Stahlhut, M.; Nefodov, D.; Urbaneck, T.

Utilizing Waste Heat from Data Centers to Supply Residential Quarters: A Simulation Study

The 18th International Symposium on District Heating and Cooling, Peking, 03.09. bis 06.09. 2023, International Energy Agency Technology Collaboration Programme on District Heating and Cooling 


Data centers (DCs) and their electrical/electronic components require permanent cooling. Most of the cooling demand in DCs is caused by the servers. Direct liquid server cooling enables an efficient heat removal of the server waste heat. With this technology, the cooling medium (water) leaves the rack with a maximum outlet temperature between TIT,out,max = 50...60 °C. Consequently, free cooling with dry coolers is feasible throughout the year. At the same time, waste heat recovery is conceivable for various applications while also necessary for ecological reasons. This paper therefore investigates the heat utilization of DCs with direct liquid server cooling to supply a representative residential quarter with a peak load of 1855 kW and an annual heat load of 5078 MWh. Raising the temperature level of the DC waste heat to the temperature level of the local heating grid Tgrid,s = 75 °C is done with two heat pumps including two compressors each (refrigerant R1234ze(E)). This study uses transient simulation software TRNSYS to analyze the effect of different DC sizes on the coverage of the heating load of a residential quarter as well as the proportion of reused energy of the DC (ERF, Energy Reuse Factor). The results show that for an IT power capacity Pel,IT,max = 2200 kW the heating load of the grid is fully covered with an ERF = 0.38 MWhth/MWhel (web load profile). A further increase in DC size reduces the ERF value. A ratio bigger than Pel,IT,max/Qgrid,a = 0.83 kWel/(MWhth/a) causes an ERF ≤ 0.2 MWhth/MWhel. With regard to discussions on legal obligations for waste heat recovery from DCs (e.g. Energy Efficiency Act in Germany), the ratio of DC size and annual heat load plays a decisive role. Additionally, a simplified economic analysis complements the findings of this study.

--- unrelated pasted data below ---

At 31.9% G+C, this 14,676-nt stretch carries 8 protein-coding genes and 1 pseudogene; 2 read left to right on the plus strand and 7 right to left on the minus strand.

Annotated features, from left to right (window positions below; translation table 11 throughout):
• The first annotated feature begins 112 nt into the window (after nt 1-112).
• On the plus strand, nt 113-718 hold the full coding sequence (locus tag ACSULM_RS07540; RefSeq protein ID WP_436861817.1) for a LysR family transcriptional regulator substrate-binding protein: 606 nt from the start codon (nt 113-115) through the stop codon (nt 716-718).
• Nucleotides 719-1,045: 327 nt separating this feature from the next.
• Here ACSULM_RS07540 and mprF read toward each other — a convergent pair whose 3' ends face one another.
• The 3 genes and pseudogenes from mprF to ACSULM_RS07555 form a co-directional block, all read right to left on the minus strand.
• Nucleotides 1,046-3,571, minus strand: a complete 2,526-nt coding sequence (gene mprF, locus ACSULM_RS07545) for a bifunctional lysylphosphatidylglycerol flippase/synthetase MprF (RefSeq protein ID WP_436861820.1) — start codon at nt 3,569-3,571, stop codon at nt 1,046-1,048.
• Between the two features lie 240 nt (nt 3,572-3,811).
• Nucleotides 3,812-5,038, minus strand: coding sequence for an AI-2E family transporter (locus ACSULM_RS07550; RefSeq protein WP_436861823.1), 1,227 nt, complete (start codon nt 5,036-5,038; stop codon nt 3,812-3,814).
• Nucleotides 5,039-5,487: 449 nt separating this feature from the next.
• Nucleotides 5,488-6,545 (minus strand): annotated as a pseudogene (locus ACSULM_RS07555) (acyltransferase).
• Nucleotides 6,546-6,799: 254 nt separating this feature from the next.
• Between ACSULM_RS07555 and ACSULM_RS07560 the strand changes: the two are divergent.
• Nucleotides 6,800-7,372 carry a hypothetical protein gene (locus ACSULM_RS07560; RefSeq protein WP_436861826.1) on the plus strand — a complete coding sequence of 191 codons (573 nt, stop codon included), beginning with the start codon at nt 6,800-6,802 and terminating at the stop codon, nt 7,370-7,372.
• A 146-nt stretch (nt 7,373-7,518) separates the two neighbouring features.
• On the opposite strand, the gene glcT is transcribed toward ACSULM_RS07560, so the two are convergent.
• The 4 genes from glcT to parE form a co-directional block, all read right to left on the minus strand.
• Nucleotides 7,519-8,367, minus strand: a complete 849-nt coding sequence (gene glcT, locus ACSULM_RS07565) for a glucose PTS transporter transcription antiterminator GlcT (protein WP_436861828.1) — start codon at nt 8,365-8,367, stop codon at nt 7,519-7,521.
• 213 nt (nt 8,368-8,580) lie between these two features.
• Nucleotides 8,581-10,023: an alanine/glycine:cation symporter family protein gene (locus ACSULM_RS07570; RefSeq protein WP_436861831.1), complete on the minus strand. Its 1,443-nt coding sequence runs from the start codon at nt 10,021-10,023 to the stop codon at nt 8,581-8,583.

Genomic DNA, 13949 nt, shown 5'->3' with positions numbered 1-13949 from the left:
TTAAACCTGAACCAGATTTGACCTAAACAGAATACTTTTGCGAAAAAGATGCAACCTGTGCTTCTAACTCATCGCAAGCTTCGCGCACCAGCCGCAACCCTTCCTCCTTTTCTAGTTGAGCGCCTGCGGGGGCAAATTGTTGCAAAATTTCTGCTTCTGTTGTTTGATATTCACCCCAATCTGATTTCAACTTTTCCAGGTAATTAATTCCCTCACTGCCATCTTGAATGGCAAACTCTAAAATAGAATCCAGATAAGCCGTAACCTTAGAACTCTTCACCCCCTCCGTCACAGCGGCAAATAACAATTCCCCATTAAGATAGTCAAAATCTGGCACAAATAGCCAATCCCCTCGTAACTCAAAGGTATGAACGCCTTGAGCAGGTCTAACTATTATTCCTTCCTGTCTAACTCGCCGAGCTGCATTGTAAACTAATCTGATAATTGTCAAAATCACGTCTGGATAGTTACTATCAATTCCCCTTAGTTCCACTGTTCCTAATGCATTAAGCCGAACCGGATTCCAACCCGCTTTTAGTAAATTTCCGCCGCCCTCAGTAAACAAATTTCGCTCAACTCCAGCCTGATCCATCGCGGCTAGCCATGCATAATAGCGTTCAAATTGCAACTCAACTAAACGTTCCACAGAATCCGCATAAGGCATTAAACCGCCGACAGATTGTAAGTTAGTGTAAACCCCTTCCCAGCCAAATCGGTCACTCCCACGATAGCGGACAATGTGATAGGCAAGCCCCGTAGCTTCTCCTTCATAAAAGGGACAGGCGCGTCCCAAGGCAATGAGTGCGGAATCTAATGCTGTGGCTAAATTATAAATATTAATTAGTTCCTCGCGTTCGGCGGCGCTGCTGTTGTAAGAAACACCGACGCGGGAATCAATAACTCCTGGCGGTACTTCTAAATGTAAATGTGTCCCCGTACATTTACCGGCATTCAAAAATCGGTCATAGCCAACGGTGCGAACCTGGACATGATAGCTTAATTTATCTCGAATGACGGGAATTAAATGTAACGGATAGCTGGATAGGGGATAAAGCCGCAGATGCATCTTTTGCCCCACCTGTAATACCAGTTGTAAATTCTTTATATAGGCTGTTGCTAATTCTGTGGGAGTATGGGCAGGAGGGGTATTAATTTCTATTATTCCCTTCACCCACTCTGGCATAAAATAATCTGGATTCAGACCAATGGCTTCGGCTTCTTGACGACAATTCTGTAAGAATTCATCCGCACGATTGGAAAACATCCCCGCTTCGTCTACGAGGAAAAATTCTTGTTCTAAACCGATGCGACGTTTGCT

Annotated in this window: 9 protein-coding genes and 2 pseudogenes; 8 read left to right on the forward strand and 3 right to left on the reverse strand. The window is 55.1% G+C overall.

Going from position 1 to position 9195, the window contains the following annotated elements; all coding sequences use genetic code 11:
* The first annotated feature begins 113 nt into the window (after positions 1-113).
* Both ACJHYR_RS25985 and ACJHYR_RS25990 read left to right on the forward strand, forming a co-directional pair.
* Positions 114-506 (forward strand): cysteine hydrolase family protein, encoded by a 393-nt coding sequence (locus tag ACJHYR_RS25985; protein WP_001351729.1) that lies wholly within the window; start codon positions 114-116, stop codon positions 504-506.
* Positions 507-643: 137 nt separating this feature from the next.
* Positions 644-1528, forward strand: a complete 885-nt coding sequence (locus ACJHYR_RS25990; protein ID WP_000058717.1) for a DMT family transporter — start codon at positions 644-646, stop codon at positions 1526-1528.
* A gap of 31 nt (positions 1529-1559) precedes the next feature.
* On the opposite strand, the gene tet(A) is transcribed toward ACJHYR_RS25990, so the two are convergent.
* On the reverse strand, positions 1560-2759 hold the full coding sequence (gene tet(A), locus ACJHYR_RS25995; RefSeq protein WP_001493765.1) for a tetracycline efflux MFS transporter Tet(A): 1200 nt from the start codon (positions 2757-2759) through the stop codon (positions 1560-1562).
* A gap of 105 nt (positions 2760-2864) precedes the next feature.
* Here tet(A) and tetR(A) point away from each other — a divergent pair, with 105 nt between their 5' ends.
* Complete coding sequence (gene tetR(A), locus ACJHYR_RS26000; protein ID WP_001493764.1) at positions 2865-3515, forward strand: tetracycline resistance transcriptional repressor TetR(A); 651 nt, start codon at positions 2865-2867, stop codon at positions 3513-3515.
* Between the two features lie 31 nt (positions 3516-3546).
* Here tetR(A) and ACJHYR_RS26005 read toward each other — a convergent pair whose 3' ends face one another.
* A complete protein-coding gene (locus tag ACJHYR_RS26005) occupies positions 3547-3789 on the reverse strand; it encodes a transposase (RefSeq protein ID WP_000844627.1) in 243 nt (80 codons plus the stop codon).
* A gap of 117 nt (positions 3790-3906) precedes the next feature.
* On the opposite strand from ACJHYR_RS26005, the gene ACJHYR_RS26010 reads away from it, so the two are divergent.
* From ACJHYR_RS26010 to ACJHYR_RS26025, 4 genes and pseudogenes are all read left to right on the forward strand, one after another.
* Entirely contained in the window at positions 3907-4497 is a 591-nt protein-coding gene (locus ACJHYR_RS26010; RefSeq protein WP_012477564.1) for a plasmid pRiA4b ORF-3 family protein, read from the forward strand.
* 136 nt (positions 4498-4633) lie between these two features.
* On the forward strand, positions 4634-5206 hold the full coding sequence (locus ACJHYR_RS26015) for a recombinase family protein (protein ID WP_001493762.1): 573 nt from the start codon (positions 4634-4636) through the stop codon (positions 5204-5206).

Schlagwörter: waste heat recovery, data center, heat pump, district heating, simulation

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